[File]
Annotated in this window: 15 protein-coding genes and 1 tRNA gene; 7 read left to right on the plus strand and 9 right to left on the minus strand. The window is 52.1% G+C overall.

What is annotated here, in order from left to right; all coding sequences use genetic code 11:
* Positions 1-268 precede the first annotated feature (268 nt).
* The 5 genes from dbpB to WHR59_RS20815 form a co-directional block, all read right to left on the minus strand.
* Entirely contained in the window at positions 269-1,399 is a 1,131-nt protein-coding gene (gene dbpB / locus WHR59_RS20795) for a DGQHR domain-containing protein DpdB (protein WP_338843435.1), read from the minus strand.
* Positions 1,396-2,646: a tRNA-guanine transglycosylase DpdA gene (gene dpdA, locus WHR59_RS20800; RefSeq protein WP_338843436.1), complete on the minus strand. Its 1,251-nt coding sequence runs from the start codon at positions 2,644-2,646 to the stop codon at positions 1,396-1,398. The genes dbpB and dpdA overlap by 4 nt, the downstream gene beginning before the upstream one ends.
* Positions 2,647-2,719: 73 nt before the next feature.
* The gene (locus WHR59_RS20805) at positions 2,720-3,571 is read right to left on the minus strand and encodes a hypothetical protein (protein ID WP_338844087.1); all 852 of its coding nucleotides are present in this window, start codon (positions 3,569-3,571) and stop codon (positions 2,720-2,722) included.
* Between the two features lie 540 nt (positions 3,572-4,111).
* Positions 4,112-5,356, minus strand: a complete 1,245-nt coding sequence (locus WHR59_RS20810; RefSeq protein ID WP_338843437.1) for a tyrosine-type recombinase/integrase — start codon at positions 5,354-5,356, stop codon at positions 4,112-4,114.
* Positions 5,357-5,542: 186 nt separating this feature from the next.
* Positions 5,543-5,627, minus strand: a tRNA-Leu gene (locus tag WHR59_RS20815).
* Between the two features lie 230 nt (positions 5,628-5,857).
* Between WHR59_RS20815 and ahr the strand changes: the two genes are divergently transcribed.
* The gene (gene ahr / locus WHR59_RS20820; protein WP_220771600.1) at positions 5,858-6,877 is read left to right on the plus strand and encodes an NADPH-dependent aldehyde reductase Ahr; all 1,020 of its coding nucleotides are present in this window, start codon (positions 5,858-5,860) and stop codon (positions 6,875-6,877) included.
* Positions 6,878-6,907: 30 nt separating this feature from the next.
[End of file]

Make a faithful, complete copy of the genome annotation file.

Annotated in this window: 15 protein-coding genes and 1 tRNA gene; 7 read left to right on the plus strand and 9 right to left on the minus strand. The window is 52.1% G+C overall.

What is annotated here, in order from left to right; all coding sequences use genetic code 11:
* Positions 1-268 precede the first annotated feature (268 nt).
* The 5 genes from dbpB to WHR59_RS20815 form a co-directional block, all read right to left on the minus strand.
* Entirely contained in the window at positions 269-1,399 is a 1,131-nt protein-coding gene (gene dbpB / locus WHR59_RS20795) for a DGQHR domain-containing protein DpdB (protein WP_338843435.1), read from the minus strand.
* Positions 1,396-2,646: a tRNA-guanine transglycosylase DpdA gene (gene dpdA, locus WHR59_RS20800; RefSeq protein WP_338843436.1), complete on the minus strand. Its 1,251-nt coding sequence runs from the start codon at positions 2,644-2,646 to the stop codon at positions 1,396-1,398. The genes dbpB and dpdA overlap by 4 nt, the downstream gene beginning before the upstream one ends.
* Positions 2,647-2,719: 73 nt before the next feature.
* The gene (locus WHR59_RS20805) at positions 2,720-3,571 is read right to left on the minus strand and encodes a hypothetical protein (protein ID WP_338844087.1); all 852 of its coding nucleotides are present in this window, start codon (positions 3,569-3,571) and stop codon (positions 2,720-2,722) included.
* Between the two features lie 540 nt (positions 3,572-4,111).
* Positions 4,112-5,356, minus strand: a complete 1,245-nt coding sequence (locus WHR59_RS20810; RefSeq protein ID WP_338843437.1) for a tyrosine-type recombinase/integrase — start codon at positions 5,354-5,356, stop codon at positions 4,112-4,114.
* Positions 5,357-5,542: 186 nt separating this feature from the next.
* Positions 5,543-5,627, minus strand: a tRNA-Leu gene (locus tag WHR59_RS20815).
* Between the two features lie 230 nt (positions 5,628-5,857).
* Between WHR59_RS20815 and ahr the strand changes: the two genes are divergently transcribed.
* The gene (gene ahr / locus WHR59_RS20820; protein WP_220771600.1) at positions 5,858-6,877 is read left to right on the plus strand and encodes an NADPH-dependent aldehyde reductase Ahr; all 1,020 of its coding nucleotides are present in this window, start codon (positions 5,858-5,860) and stop codon (positions 6,875-6,877) included.
* Positions 6,878-6,907: 30 nt separating this feature from the next.